Kick-Ass 2 (2013)
To me, the most endearing thing about the Kick-Ass films is that, despite appearances of cynical deconstruction, they are deep down some of the most honest and optimistically childlike superhero movies out there. They are in many ways the bipolar opposite of their bitter, unpleasant source material. For all the violence, debauchery, and juvenile humor, ultimately the films are about an earnest (if completely out of his league) kid who puts on a costume for the same reason Superman or Spider-Man do it: to help people.
And unlike the comic, the movie doesn’t mock or punish him for that simple desire. It recognizes Kick-Ass as a loser, but a loser with his heart in the right place (more or less). It transforms a story that mean-spiritedly mocked the superhero ideal into one that celebrates it. These films truly understand the appeal of comic books, and the fantasy of having the courage to get out there and do good simply because it’s good, and to be the guy that finally says “enough” and gets off the sidelines. Kick-Ass the movie was a Silver Age ‘60s comic story in the guise of a Dark Age ‘90s comic story.
The bad news is Kick-Ass 2 isn’t as good as Kick-Ass. By design, it couldn’t possibly have been as good as Kick-Ass. There are certain key elements of awesome from the first movie that are absent this time around, and without them there’s just no way to completely recapture the magic. Those elements primarily went by the names of Big Daddy and Hit-Girl, the undisputed show-stealers of the last film. The good news is that those voids have been filled by not-quite-as-awesome-but-still-pretty-awesome new stuff.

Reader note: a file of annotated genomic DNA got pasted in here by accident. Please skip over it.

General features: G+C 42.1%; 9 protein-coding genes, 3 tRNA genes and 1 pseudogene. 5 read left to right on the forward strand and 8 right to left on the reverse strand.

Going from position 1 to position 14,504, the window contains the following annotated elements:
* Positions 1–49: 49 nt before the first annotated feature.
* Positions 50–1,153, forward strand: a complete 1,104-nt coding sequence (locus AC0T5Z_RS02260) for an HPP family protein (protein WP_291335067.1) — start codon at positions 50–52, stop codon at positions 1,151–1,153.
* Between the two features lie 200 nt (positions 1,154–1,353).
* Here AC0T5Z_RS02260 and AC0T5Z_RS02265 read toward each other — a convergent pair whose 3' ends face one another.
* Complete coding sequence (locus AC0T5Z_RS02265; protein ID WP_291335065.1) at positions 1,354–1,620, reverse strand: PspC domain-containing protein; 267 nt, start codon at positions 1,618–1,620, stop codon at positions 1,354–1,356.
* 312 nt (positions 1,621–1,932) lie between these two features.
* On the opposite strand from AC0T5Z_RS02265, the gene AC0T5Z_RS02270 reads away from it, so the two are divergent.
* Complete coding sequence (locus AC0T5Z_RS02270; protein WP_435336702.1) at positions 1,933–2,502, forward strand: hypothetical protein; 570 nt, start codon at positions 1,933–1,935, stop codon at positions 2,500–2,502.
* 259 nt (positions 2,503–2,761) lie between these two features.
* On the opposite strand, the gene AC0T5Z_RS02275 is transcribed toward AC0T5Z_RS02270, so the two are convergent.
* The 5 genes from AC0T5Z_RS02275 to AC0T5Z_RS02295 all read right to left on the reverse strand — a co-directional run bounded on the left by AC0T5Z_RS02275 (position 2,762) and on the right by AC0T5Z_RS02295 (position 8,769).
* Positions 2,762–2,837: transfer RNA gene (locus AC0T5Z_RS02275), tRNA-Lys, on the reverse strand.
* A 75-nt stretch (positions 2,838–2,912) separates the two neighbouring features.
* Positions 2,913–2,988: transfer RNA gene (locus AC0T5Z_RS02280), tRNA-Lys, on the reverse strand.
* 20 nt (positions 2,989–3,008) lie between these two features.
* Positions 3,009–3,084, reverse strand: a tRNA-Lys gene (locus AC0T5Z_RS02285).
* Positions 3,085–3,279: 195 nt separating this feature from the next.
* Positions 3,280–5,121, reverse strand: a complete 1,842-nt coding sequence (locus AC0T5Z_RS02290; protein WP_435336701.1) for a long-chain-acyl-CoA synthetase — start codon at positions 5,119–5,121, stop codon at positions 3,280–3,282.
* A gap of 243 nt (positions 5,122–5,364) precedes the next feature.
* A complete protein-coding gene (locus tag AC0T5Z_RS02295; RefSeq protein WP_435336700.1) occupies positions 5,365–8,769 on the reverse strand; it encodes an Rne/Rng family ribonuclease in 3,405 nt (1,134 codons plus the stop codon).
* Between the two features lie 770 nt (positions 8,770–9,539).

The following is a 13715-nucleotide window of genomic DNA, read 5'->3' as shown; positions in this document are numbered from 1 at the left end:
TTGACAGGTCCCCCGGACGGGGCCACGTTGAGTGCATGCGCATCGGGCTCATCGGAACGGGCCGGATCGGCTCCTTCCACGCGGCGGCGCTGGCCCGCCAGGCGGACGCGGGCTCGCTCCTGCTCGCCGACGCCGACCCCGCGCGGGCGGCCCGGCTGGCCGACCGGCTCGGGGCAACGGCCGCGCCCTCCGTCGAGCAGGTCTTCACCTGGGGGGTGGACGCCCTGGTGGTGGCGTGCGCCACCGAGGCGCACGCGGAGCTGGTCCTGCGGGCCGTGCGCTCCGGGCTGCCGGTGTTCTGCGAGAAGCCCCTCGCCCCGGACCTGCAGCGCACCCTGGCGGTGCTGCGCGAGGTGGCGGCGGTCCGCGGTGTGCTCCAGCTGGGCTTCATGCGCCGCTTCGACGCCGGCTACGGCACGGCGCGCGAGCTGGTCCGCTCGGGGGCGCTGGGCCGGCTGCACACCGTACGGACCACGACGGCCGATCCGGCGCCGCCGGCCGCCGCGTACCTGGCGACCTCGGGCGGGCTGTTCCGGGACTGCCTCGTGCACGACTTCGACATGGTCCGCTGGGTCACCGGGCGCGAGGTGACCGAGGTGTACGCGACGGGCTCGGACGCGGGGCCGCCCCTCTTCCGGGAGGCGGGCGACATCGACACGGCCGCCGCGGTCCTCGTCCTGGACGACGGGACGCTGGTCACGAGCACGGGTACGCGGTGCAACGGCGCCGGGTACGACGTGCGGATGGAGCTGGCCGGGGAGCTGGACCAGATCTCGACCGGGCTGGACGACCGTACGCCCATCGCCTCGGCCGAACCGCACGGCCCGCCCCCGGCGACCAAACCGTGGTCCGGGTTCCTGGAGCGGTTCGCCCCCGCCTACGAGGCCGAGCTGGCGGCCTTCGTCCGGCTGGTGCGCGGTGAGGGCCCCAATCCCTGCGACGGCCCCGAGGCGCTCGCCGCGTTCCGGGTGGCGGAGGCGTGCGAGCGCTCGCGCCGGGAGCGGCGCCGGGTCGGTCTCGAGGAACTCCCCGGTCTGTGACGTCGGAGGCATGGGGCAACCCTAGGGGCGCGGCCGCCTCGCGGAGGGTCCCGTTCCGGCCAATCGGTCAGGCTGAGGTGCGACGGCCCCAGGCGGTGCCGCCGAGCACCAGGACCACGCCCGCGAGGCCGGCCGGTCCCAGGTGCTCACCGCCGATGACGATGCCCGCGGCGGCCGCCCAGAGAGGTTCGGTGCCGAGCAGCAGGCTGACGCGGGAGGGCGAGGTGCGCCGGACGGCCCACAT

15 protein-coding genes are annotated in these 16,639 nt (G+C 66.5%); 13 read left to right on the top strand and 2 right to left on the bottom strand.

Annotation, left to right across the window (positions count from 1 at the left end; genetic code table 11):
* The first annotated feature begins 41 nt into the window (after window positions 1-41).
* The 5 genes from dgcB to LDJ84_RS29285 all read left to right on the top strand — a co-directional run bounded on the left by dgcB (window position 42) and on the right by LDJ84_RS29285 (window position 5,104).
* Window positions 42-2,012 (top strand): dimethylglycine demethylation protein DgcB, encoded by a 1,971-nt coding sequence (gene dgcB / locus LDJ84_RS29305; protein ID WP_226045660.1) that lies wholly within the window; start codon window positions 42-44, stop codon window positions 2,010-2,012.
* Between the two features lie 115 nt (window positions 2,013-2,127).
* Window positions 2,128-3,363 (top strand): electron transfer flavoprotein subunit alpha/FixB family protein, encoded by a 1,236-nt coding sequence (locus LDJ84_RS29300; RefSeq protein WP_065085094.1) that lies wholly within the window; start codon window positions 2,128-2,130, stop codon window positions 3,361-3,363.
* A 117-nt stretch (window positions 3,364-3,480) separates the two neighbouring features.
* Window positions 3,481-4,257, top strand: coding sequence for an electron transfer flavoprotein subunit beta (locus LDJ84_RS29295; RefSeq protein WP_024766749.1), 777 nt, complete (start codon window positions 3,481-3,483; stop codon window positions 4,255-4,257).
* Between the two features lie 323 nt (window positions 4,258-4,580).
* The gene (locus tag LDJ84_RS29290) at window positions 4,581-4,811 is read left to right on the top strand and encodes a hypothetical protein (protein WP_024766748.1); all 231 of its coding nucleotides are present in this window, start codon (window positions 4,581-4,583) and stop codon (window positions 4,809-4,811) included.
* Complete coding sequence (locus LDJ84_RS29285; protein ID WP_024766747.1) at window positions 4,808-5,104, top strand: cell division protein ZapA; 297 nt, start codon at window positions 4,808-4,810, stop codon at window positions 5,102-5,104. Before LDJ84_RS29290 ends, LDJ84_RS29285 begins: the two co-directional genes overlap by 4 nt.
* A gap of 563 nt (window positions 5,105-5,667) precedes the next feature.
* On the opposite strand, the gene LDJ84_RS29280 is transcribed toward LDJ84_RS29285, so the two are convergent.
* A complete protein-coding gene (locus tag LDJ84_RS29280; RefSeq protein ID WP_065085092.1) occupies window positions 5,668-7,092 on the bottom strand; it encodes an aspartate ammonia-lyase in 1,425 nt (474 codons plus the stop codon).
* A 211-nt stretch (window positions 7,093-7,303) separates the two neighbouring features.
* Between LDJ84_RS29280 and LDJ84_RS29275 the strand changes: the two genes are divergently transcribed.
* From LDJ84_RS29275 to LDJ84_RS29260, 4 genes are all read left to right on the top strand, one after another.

In the place of Big Daddy we now have Colonel Stars and Stripes, who tragically doesn’t have quite as much screen time as his predecessor, but makes it count. Jim Carrey gives possibly the most uniquely un-Carrey-esque performance of his career here. Generally as an actor, Carrey only has two modes: Manic rubber-faced Ace Ventura Carrey, and downer, I’m-a-serious-dramatic-actor-now Eternal Sunshine Carrey, and every role he plays is generally some slight variation of one of those two personas. But as the Colonel, Carrey reminds us all what a serious talent he can be when he puts his mind to it. Just as Nicolas Cage’s Big Daddy called to mind Adam West’s Batman if he decided to become the Punisher, Carrey’s Colonel comes across as Robert de Niro trying to be Captain America. It’s a startlingly chameleonic performance, and like Big Daddy it leaves you wishing he had been in more of the movie.
Now, you might be confused by my earlier reference to Hit-Girl being “absent”. “But Hit-Girl is in Kick-Ass 2,” you might be saying, “In fact, she’s in it even more than she was in the first one!” Well, yes, a version of Hit-Girl is in Kick-Ass 2, but it’s not quite the same thing. Hit-Girl was lightning in a bottle, and even with Chloe Moretz back, there’s just no bringing back Hit-Girl as we knew her, by simple virtue of the fact that she’s older now. The whole appeal of Hit-Girl was the transgressive, outrageous image of a prepubescent girl swearing and killing people. But Moretz was 15 by the time she filmed Kick-Ass 2, and a 15-year-old girl swearing and killing people just doesn’t have the same satirical bite as an 11-year-old girl swearing and killing people.